One of the main purposes of this trip is to vet additional black tea farms in order to find truly exceptional black teas to blend into our premier iced tea.


Most of the iced tea that is consumed in the US comes from large plantation-style operations in India or Sri Lanka. These plantations produce tea that has a distinctly astringent, Lipton-esque flavor. Our current Iced Classic Black comes from Southern India. But we’re always seeking new relationships and new ideas.


And so now we’re in Pu’er. Pu’er, as many probably know is actually a type of tea, named after the city. Think Champagne in France, or Bordeaux wine in Bordeaux. The place and the tea are inseparable. In the Chinese domestic market, you cannot sell tea as “Pu’er” unless it was grown in this region.



Pu’er is a type of black tea that has undergone true fermentation as a final step in the process, (by heaping tea leaves together in a semi-wet pile and allowing it to rot). This produces a distinctly dark cup of tea with funky, moldy, and fishy undertones. You either love it or hate it. We don’t currently source pu’er tea. But here we are in Pu’er City, looking not for pu’erh, but for black tea to use in our iced tea blends.


And we think we’ve found it. Mr. Dong () owns a medium-sized factory and farm nearby. Jingyong, my friend, had met him by chance a tea event in China a few years back and had high praise for the man. Now we are cupping an endless chain of black teas. As it starts, the tea is being poured for us, but before long I am sitting at the head of the table doing my best to craft iced tea with equipment that is not designed for iced tea.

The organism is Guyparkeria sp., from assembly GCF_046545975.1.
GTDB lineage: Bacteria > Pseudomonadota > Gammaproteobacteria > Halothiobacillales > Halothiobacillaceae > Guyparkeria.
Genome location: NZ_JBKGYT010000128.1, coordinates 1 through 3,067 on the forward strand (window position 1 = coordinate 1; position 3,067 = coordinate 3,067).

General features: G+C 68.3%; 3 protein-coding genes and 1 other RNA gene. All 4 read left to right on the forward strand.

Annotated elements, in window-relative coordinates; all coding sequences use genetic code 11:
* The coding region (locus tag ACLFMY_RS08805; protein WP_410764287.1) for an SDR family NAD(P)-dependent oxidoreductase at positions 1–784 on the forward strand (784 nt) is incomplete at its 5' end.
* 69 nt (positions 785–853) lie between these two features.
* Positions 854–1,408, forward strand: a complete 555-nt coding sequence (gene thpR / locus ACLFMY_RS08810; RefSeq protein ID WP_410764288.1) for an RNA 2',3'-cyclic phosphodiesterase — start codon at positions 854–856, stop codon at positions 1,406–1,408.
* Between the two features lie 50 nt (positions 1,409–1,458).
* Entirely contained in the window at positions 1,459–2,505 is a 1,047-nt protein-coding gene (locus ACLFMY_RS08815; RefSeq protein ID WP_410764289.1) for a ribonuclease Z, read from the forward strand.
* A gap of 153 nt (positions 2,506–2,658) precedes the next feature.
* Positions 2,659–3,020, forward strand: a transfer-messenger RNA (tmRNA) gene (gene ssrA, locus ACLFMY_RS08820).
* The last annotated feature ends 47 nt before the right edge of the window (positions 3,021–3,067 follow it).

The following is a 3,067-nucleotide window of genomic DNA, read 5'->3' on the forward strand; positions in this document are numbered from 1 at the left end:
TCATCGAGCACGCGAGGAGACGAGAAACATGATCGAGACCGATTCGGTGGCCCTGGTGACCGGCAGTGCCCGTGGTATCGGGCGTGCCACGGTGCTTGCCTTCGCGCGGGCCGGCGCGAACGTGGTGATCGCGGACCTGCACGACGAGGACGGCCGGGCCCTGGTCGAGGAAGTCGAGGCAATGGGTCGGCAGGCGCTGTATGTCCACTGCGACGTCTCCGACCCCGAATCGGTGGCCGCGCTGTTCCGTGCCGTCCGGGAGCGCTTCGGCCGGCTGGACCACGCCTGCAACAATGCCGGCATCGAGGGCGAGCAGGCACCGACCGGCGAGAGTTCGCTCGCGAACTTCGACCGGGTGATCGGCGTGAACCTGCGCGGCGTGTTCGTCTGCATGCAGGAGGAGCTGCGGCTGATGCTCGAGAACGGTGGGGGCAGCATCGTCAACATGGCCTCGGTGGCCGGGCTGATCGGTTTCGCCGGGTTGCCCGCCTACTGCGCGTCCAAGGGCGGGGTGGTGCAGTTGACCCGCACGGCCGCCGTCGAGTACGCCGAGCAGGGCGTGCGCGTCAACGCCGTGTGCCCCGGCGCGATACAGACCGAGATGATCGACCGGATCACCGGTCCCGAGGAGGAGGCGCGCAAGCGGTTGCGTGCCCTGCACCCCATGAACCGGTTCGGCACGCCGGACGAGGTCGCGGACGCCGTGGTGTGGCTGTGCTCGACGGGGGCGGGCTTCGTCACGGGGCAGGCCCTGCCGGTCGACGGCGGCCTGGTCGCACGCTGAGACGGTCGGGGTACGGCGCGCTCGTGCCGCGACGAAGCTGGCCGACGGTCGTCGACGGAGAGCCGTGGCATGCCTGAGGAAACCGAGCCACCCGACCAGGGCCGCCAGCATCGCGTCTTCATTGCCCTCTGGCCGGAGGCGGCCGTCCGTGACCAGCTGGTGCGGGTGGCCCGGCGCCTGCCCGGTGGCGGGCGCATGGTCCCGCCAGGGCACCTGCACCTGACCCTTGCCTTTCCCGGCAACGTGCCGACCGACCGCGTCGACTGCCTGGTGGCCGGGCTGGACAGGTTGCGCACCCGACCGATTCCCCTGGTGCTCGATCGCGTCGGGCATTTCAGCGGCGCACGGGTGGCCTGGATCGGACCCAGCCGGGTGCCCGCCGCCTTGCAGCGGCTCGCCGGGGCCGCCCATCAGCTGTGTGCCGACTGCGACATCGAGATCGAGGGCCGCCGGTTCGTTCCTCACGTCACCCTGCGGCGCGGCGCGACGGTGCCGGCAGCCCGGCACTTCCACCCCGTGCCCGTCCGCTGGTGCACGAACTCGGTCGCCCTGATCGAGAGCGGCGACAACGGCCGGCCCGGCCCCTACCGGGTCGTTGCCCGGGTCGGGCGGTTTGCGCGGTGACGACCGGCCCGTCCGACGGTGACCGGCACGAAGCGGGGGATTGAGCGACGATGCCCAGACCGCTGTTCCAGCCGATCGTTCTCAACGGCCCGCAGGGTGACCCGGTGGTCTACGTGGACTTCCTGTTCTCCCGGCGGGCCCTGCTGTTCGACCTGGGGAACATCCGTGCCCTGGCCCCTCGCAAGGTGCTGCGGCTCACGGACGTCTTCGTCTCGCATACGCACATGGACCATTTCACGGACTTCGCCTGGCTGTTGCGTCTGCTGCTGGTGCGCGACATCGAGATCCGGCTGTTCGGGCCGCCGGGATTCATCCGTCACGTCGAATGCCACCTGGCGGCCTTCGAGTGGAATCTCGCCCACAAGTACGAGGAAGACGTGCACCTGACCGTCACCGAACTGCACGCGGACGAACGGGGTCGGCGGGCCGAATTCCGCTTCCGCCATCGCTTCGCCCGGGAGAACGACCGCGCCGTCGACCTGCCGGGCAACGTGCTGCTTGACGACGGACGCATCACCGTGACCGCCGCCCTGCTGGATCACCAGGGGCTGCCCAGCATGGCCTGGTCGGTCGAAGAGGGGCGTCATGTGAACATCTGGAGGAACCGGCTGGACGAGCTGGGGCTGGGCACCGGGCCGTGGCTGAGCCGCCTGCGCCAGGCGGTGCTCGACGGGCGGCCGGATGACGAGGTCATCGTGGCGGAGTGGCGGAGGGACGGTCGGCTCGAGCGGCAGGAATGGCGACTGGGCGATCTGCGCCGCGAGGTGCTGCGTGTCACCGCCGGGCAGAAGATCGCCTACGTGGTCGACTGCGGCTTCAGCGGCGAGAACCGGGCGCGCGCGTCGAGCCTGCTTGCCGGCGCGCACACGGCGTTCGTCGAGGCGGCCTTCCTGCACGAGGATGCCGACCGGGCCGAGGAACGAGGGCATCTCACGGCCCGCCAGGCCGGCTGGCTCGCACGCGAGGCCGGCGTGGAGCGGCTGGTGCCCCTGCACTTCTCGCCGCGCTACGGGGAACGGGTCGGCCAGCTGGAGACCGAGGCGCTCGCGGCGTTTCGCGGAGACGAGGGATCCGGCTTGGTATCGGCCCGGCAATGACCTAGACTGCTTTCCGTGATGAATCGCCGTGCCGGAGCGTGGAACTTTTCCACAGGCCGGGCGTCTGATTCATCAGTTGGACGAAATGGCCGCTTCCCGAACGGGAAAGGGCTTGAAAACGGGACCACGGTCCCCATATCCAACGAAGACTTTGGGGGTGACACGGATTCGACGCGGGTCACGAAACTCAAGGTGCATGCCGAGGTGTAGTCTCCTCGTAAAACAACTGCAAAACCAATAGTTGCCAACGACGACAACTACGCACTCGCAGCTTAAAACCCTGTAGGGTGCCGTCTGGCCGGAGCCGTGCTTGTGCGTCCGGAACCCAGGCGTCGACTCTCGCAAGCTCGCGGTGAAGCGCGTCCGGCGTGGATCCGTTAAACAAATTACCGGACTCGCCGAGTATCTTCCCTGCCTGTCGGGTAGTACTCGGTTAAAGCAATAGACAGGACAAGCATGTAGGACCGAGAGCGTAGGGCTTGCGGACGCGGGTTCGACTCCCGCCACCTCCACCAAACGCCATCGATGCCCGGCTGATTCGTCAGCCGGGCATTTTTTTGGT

Mr. Dong scrambles to find ice—something not common in China. He resorts to filling a bowl with water and putting it in his freezer. We’ll have to wait until after lunch. Lunch is great—we’re served live ants and boiled larva. It’s salty but otherwise good. Everyone (except me) seems anxious to get back to the shop and make bīng chá (冰茶), iced tea.


Everyone gets their cameras out, iPhones actually, everyone has iPhones. And I make iced tea. Mr. Dong insists that I try to make some with his pu’er tea. I do and it’s awful. Iced tea is best when it’s crisp and clean—slightly sweet and slightly floral. Pu’er tea is none of those things. Eventually we have a breakthrough—we cup a black tea that brews a brilliant brassy color while having plenty of natural sweetness and just enough briskness to make it refreshing when iced. We pack up a kilo of it on the spot—we’ll need to do some more evaluation back home.



The day is deemed a success we make plans to go out. There’s some bars in Puer City that Mr. Dong insists we see—and some “Chinese McDonalds” that he insists we eat. I think he means late night street food, but I can’t be sure. This is our last stop. From here we’ll travel back East to the megacities of Hangzhou and Shanghai for only a few days before returning home. So we’re determine to make it count.


---Puer City, April 23rd 2016